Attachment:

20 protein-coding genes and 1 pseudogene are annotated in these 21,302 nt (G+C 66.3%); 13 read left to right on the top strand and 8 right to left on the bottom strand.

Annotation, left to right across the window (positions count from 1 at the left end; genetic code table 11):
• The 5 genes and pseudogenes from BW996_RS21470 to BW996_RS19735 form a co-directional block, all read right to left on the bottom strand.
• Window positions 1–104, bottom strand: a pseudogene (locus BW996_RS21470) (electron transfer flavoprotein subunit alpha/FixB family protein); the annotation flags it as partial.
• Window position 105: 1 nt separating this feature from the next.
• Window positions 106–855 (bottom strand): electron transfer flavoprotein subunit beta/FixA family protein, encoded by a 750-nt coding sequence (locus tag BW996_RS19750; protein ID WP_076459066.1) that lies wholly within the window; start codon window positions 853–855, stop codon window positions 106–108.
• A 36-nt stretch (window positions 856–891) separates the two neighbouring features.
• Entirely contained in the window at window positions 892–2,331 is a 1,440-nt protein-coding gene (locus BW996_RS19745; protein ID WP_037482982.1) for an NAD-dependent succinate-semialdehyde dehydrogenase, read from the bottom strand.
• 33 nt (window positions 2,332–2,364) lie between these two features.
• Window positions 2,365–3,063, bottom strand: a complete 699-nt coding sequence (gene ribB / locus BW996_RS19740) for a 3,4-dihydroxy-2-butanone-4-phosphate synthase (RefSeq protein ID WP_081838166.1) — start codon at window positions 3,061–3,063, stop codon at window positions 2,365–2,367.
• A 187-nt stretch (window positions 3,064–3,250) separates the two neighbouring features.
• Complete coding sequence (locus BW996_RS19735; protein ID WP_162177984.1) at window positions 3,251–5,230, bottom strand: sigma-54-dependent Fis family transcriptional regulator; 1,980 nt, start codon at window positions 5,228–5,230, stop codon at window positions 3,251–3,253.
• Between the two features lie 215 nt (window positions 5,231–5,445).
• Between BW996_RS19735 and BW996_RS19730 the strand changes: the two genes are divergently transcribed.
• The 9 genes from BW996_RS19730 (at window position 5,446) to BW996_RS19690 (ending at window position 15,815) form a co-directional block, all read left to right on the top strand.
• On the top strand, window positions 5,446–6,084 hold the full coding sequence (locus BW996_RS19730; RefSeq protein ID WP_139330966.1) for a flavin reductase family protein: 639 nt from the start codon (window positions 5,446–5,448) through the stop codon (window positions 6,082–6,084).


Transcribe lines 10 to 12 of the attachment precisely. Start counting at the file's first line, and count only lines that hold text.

• Window positions 2,365–3,063, bottom strand: a complete 699-nt coding sequence (gene ribB / locus BW996_RS19740) for a 3,4-dihydroxy-2-butanone-4-phosphate synthase (RefSeq protein ID WP_081838166.1) — start codon at window positions 3,061–3,063, stop codon at window positions 2,365–2,367.
• A 187-nt stretch (window positions 3,064–3,250) separates the two neighbouring features.
• Complete coding sequence (locus BW996_RS19735; protein ID WP_162177984.1) at window positions 3,251–5,230, bottom strand: sigma-54-dependent Fis family transcriptional regulator; 1,980 nt, start codon at window positions 5,228–5,230, stop codon at window positions 3,251–3,253.